The Effects of Contextual and Wrongdoing Attributes on Organizational Employees' Whistleblowing Intentions Following Fraud

Journal of Business Ethics 106 (2):213-227 (2012)
Recent financial fraud legislation such as the Dodd–Frank Act and the Sarbanes–Oxley Act (U.S. House of Representatives, Dodd-Frank Wall Street Reform and Consumer Protection Act of 2010, [H.R. 4173], 2010 ; U.S. House of Representatives, The Sarbanes–Oxley Act of 2002, Public Law 107-204 [H.R. 3763], 2002 ) relies heavily on whistleblowers for enforcement, and offers protection and incentives for whistleblowers. However, little is known about many aspects of the whistleblowing decision, especially the effects of contextual and wrongdoing attributes on organizational members’ willingness to report fraud. We extend the ethics literature by experimentally investigating how the nature of the wrongdoing and the awareness of those surrounding the whistleblower can influence whistleblowing. As predicted, we find that employees are less likely to report: (1) financial statement fraud than theft; (2) immaterial than material financial statement fraud; (3) when the wrongdoer is aware that the potential whistleblower has knowledge of the fraud; and (4) when others in addition to the wrongdoer are not aware of the fraud. Our findings extend whistleblowing research in several ways. For instance, prior research provides little evidence concerning the effects of fraud type, wrongdoer awareness, and others’ awareness on whistleblowing intentions. We also provide evidence that whistleblowing settings represent an exception to the well-accepted theory of diffusion of responsibility. Our participants are professionals who represent the likely pool of potential whistleblowers in organizations.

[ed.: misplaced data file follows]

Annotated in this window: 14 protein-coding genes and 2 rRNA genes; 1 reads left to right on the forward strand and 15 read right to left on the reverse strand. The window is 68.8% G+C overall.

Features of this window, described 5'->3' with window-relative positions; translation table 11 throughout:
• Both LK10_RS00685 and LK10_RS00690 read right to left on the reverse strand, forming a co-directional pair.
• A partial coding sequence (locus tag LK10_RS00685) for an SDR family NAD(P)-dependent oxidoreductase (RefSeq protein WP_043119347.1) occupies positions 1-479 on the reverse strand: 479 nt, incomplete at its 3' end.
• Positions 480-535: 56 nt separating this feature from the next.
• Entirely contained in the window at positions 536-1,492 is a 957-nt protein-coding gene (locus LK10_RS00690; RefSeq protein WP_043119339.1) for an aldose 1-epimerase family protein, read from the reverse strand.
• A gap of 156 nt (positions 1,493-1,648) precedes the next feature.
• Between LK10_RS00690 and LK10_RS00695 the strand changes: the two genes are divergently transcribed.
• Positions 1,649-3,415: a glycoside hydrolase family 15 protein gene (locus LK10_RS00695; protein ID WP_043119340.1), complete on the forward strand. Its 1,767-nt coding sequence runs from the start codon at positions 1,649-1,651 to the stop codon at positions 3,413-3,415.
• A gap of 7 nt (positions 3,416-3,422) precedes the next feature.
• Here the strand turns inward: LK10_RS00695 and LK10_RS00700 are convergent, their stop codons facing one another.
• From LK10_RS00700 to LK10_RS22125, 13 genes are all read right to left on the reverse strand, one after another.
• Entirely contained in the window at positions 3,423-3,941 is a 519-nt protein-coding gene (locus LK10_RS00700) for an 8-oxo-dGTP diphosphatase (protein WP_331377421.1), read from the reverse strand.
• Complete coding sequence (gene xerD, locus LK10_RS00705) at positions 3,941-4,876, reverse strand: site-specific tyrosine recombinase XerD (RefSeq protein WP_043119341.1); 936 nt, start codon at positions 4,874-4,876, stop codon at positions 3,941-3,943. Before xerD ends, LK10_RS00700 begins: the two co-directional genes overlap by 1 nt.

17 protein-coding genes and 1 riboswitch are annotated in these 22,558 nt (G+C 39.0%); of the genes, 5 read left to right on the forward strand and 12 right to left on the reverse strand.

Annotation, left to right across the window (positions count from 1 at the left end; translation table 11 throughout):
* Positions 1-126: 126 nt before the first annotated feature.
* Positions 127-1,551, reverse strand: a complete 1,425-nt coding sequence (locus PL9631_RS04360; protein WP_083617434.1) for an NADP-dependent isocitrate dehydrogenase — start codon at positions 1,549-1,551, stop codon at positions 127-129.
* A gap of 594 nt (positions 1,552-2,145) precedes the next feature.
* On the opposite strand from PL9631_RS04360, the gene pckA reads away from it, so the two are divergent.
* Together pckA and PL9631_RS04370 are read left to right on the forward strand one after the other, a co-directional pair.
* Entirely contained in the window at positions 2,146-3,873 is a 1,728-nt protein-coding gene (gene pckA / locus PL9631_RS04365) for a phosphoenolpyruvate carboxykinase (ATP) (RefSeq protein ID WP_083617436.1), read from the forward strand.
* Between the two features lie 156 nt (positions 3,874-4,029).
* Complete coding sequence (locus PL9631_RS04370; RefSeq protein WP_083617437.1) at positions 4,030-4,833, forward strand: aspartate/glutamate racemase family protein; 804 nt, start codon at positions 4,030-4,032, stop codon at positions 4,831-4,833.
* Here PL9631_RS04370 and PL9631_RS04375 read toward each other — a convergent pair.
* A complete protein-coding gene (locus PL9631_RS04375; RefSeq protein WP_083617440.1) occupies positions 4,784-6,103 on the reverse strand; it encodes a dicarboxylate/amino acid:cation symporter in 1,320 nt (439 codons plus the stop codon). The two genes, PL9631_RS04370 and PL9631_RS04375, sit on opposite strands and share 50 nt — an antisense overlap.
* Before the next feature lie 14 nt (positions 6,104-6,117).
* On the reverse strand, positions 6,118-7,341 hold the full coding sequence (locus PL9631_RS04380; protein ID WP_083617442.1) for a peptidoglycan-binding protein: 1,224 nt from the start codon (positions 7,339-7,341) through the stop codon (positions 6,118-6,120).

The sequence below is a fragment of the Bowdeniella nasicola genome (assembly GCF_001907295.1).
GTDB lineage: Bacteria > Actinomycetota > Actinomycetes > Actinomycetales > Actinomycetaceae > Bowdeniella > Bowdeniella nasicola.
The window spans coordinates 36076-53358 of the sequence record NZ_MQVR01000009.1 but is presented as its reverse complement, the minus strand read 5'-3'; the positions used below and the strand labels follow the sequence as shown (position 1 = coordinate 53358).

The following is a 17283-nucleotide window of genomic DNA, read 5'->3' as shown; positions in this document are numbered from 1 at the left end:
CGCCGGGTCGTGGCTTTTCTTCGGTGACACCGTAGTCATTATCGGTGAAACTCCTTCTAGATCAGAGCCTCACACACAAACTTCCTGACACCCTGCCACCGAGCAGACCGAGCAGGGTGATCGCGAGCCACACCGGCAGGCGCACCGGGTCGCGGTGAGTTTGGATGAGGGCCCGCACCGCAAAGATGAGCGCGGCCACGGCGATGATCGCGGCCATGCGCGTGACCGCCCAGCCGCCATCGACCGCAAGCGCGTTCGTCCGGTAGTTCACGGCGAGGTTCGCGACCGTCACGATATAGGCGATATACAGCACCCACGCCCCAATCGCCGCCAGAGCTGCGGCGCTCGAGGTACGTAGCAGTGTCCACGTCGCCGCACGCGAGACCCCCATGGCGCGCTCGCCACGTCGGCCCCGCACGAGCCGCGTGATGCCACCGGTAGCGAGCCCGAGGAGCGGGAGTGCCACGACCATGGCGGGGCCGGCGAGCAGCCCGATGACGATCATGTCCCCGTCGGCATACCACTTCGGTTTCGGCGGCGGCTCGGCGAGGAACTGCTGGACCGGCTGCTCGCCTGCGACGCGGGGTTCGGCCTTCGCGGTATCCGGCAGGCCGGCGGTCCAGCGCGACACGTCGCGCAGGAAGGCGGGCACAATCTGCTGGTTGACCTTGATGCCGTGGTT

Keywords Context  Diffusion of responsibility  Fraud  Fraud type  Whistleblowing
Categories (categorize this paper)
DOI 10.1007/s10551-011-0990-y
 Save to my reading list
Follow the author(s)
My bibliography
Export citation
Find it on Scholar
Edit this record
Mark as duplicate
Revision history Request removal from index
Download options
PhilPapers Archive

Upload a copy of this paper     Check publisher's policy on self-archival     Papers currently archived: 21,305
External links
Setup an account with your affiliations in order to access resources via your University's proxy server
Configure custom proxy (use this if your affiliation does not provide a proxy)
Through your library
References found in this work BETA

View all 7 references / Add more references

Citations of this work BETA

View all 6 citations / Add more citations

Similar books and articles
Joan E. Sieber (1998). The Psychology of Whistleblowing. Science and Engineering Ethics 4 (1):7-23.

Monthly downloads

Added to index


Total downloads

29 ( #140,087 of 1,911,080 )

Recent downloads (6 months)

3 ( #252,428 of 1,911,080 )

How can I increase my downloads?

My notes
Sign in to use this feature

Start a new thread
There  are no threads in this forum
Nothing in this forum yet.